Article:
Eclipsing even the most memorable performances at the Beijing Olympics, the record-smashing achievements of Michael Phelps and Usain Bolt and the breathtaking opening and closing ceremonies, was the grand and triumphant appearance of Sen. Teddy Kennedy at Monday’s opening night at the Democratic National Convention in Denver.
This was an epochal achievement, a garland-strewn burst across a lifetime-long marathon’s finish line, fending off adversity and fatigue to once again rally his party with an inspiring, magnificent paean to unity, hope and purpose.
Stunning courage and resolve was written all over the ailing senator’s face and body language. He rejected his doctor’s advice against showing up, ignored a chair placed for him behind the podium, and stood strong to firmly deliver one of the most memorable speeches of this writer’s memory.
There were many tears, including from Kennedy family members, among the thousands of delegates and others witnessing the speech in person, humbling salve that heals divides and evokes the deepest wellsprings of resolve.
Despite being stricken with brain cancer earlier this year, Sen. Kennedy could not have done more for his party, his ideals and his most heartfelt causes than to open the Democratic convention with the kind of speech he gave Monday.
There have been many special Kennedy moments in the last 50 years of this nation’s history. They’ve all be occasions when those of us old enough to remember can recall everything about where we were and who we were with when they happened. There are such special moments in all our lives. I have been at the bedside of a family member as he was born, and another as he died. Kennedy moments have impacted the personal lives in an entire nation in similar ways.
I was in my high school cafeteria watching TV with other students as JFK delivered his great “ask not” inaugural address in January, 1961, and Robert Frost couldn’t read his poem with the glare. I was sitting in my car in the parking lot of my college when I heard on the radio that JFK had been shot in November, 1963.
At graduate school, I was in my apartment dozing off when news came over the TV of the assassination of Robert Kennedy in June, 1968. I moved to another apartment in San Francisco when, in July, 1969, I watched the moon landing, the culmination of JFK’s initiative from earlier in the decade. I was at Madison Square Garden in August, 1980 when Teddy Kennedy delivered one of the great political speeches ever at the Democratic Convention.
These were all deep-impact moments for the entire U.S. population, as was this Monday’s speech. They’ve been augmented in my personal experience by Ted Kennedy’s stinging renunciation of Bush’s invasion of Iraq and lack of the so-called “weapons of mass destruction” in a speech at the Council on Foreign Relations in Washington, D.C., and my opportunity to chat casually with him when he showed up at a fundraiser for Rep. Jim Moran in Arlington in 2006.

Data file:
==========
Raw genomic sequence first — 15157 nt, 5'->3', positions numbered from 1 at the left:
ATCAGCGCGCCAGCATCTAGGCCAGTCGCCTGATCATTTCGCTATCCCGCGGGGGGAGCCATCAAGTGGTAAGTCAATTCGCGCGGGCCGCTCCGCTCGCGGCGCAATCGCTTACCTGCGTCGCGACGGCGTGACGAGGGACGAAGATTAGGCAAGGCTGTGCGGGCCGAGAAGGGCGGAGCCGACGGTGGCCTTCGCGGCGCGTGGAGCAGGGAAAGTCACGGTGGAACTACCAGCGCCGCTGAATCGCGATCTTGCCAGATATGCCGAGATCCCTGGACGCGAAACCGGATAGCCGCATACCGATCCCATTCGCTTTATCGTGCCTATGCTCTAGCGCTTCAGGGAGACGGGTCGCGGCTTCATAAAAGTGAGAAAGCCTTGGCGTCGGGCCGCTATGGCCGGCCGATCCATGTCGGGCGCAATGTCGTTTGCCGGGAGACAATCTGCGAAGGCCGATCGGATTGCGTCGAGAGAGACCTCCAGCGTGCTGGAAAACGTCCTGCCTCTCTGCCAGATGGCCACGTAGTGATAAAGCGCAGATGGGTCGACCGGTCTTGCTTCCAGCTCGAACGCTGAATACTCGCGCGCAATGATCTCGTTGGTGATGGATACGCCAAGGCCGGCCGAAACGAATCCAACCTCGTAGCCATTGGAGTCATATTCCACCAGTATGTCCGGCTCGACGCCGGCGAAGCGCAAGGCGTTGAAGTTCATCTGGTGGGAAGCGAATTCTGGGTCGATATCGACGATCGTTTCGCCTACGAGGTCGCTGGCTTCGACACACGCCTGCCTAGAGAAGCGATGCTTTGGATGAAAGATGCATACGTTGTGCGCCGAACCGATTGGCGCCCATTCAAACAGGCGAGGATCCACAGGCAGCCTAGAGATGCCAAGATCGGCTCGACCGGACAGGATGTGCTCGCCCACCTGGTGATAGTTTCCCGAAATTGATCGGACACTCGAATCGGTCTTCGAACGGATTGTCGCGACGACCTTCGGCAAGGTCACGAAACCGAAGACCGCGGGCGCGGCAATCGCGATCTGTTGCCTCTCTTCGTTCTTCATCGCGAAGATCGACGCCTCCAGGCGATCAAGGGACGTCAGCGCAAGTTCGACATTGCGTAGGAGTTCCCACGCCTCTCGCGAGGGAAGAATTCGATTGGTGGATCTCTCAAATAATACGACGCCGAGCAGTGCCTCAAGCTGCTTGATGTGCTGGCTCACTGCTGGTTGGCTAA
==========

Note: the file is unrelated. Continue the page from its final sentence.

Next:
One more point is worth noting, contrasting Teddy Kennedy this week to the Beijing Olympics. Kennedy spoke eloquently about his brother’s vision and will to achieve a manned mission to the moon. “He rose to the challenge,” Kennedy said of JFK, and he equated reaching the moon with “scaling the heights,” declaring that with November’s election, “We can do it again.”
With his classic Bostonian accent, he invoked the “bold endeavor,” dropping the “r” at the end of it.
That notion of breaking out of constraints, certainly exhibited by Teddy, himself, in making it to the podium Monday, can be set in relief against the central image of the mammoth, almost intimidating, Chinese opening and closing Olympic ceremonies.
Those ceremonies’ dominant artistic form was the perfect circle. I could not help but think while watching, “But, there is no freedom in a circle.” A circle depicts a closed system, a single, solitary truth, state of mind, or state. The circle, itself, is an inert boundary condition that restricts any impulse within it to violate, deform or break out of it. It’s a construct of the human mind found nowhere in the dynamic, real natural universe.
That’s in stark contrast to the image provided by Kennedy on Monday, that of a rocket to the moon, fired away from planet Earth, breaking its constraints as a fundamental affirmation of the very nature of human creativity, will, visionary spirit and freedom.